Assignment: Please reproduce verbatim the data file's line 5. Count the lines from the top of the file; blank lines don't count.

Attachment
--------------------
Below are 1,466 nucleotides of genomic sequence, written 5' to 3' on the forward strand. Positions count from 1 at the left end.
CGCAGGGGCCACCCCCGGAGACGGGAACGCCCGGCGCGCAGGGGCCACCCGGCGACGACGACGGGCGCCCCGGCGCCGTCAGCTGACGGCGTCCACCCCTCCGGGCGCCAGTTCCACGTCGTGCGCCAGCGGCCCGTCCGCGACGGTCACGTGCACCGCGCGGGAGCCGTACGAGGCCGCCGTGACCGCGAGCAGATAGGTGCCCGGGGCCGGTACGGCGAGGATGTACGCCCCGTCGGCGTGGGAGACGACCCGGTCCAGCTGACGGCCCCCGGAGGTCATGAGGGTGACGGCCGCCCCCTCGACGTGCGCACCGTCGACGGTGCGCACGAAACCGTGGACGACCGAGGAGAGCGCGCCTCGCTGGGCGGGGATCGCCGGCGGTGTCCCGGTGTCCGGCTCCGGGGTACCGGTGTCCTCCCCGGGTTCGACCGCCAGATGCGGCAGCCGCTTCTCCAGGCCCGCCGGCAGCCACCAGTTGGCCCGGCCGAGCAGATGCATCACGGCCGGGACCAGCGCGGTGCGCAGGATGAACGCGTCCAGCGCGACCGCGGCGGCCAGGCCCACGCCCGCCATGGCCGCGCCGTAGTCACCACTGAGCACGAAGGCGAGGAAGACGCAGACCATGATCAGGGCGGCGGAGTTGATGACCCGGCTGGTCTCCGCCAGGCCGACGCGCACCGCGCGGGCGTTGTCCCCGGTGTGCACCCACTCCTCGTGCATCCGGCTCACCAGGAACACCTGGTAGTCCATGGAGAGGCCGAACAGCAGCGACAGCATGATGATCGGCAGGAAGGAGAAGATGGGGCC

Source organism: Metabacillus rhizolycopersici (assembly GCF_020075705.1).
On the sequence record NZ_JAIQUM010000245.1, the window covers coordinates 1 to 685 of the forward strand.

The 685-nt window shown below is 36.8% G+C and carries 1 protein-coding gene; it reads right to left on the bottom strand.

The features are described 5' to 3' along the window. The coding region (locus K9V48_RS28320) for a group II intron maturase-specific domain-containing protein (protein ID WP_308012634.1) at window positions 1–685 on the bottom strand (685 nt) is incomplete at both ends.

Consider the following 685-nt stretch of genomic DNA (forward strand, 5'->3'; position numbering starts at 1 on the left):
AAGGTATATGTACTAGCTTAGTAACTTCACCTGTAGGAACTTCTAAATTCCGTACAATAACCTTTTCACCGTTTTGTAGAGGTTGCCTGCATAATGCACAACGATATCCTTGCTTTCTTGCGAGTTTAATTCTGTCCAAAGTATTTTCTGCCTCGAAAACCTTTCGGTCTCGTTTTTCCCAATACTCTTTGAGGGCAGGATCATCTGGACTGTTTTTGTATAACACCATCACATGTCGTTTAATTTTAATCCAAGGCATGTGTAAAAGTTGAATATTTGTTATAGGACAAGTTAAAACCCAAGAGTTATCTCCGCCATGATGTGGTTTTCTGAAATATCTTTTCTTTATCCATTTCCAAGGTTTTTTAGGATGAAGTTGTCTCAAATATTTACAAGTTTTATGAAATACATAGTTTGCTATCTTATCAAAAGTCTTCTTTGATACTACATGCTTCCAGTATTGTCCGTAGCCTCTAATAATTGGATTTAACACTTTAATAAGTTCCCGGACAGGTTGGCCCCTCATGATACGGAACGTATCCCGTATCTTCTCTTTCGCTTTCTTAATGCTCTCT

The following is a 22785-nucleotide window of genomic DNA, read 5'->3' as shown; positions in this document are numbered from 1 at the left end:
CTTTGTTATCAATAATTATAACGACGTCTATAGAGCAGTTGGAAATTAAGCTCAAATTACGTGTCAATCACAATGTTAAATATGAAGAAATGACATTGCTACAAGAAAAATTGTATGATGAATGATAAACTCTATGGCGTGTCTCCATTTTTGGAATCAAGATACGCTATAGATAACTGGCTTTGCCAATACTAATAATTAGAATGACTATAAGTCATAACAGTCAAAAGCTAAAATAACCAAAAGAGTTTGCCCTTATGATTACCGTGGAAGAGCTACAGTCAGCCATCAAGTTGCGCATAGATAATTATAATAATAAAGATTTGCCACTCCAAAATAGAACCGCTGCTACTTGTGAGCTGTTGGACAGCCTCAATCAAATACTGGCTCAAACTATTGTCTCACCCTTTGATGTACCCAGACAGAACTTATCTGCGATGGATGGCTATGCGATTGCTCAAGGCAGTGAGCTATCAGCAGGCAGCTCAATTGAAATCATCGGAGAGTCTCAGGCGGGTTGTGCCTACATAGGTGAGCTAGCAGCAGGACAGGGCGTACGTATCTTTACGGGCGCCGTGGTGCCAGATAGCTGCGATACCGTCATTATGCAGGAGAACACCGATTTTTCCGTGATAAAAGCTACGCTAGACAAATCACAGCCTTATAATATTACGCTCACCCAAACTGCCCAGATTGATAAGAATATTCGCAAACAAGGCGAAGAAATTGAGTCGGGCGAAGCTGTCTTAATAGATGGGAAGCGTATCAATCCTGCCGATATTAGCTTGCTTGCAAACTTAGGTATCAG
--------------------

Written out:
The 685-nt window shown below is 36.8% G+C and carries 1 protein-coding gene; it reads right to left on the bottom strand.